# Implementation of Locally Weighted Linear Regression

LOESS or LOWESS are non-parametric regression methods that combine multiple regression models in a k-nearest-neighbor-based meta-model. LOESS combines much of the simplicity of linear least squares regression with the flexibility of nonlinear regression. It does this by fitting simple models to localized subsets of the data to build up a function that describes the variation in the data, point by point.

• This algorithm is used for making predictions when there exists a non-linear relationship between the features.
• Locally weighted linear regression is a supervised learning algorithm.
• It a non-parametric algorithm.
• doneThere exists No training phase. All the work is done during the testing phase/while making predictions.

Suppose we want to evaluate the hypothesis function h at a certan query point x. For linear regression we would do the following:  For locally weighted linear regression we will instead do the following:  where w(i) is a is a non-negative “weight” associated with training point x(i). A higher “preference” is given to the points in the training set lying in the vicinity of x than the points lying far away from x. so For x(i) lying closer to the query point x, the value of w(i) is large, while for x(i) lying far away from x the value of w(i) is small.
w(i) can be chosen as – Directly using closed Form solution to find parameters- Code: Importing Libraries :

 import numpy as np  import matplotlib.pyplot as plt  import pandas as pd     plt.style.use("seaborn")

 # Loading CSV files from local storage  dfx = pd.read_csv('weightedX_LOWES.csv')  dfy = pd.read_csv('weightedY_LOWES.csv')  # Getting data from DataFrame Object and storing in numpy n-dim arrays  X = dfx.values  Y = dfy.values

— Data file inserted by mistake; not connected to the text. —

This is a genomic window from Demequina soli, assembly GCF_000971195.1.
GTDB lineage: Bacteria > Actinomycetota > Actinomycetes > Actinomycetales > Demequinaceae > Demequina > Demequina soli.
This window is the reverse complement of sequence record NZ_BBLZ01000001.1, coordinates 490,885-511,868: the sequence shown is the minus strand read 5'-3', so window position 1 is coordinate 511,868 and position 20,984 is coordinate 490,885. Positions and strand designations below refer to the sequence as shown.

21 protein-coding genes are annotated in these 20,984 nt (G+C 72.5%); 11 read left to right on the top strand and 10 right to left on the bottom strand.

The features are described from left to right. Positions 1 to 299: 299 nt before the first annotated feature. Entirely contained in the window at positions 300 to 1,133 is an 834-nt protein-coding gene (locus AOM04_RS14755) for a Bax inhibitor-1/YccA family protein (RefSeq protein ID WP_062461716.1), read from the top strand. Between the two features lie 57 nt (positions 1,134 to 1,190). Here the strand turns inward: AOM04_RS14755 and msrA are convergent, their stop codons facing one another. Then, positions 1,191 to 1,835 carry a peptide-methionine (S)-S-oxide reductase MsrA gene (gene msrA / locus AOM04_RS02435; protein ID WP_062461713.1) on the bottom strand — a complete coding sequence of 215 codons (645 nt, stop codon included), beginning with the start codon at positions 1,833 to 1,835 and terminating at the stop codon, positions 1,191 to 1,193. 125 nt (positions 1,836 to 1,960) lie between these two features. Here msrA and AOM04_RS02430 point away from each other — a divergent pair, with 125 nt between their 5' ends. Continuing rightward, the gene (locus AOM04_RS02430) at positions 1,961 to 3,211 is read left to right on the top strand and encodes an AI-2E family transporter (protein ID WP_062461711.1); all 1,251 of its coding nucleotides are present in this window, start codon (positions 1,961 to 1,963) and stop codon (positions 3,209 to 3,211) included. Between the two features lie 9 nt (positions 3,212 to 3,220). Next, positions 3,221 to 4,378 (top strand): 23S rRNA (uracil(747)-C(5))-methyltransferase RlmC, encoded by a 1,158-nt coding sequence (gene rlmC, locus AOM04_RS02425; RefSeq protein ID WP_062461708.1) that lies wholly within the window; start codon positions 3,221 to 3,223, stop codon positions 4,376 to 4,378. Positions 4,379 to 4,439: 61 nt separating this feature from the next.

Output: Code: Function to calculate weight matrix :

 # function to calculate W weight diagnal Matric used in calculation of predictions  def get_WeightMatrix_for_LOWES(query_point, Training_examples, Bandwidth):    # M is the No of training examples    M = Training_examples.shape    # Initialising W with identity matrix    W = np.mat(np.eye(M))    # calculating weights for query points    for i in range(M):      xi = Training_examples[i]      denominator = (-2 * Bandwidth * Bandwidth)      W[i, i] = np.exp(np.dot((xi-query_point), (xi-query_point).T)/denominator)      return W

Code: Making Predictions:

 # function to make predictions  def predict(training_examples, Y, query_x, Bandwidth):    M = Training_examples.shape    all_ones = np.ones((M, 1))    X_ = np.hstack((training_examples, all_ones))    qx = np.mat([query_x, 1])    W = get_WeightMatrix_for_LOWES(qx, X_, Bandwidth)    # calculating parameter theta    theta = np.linalg.pinv(X_.T*(W * X_))*(X_.T*(W * Y))    # calculating predictions    pred = np.dot(qx, theta)    return theta, pred

Code: Visualise Predictions :

 # visualise predicted values with respect  # to original target values     Bandwidth = 0.1 X_test = np.linspace(-2, 2, 20)  Y_test = []  for query in X_test:    theta, pred = predict(X, Y, query, Bandwidth)    Y_test.append(pred)  horizontal_axis = np.array(X)  vertical_axis = np.array(Y)  plt.title("Tau / Bandwidth Param %.2f"% Bandwidth)  plt.scatter(horizontal_axis, vertical_axis)  Y_test = np.array(Y_test)  plt.scatter(X_test, Y_test, color ='red')  plt.show() Attention geek! Strengthen your foundations with the Python Programming Foundation Course and learn the basics.

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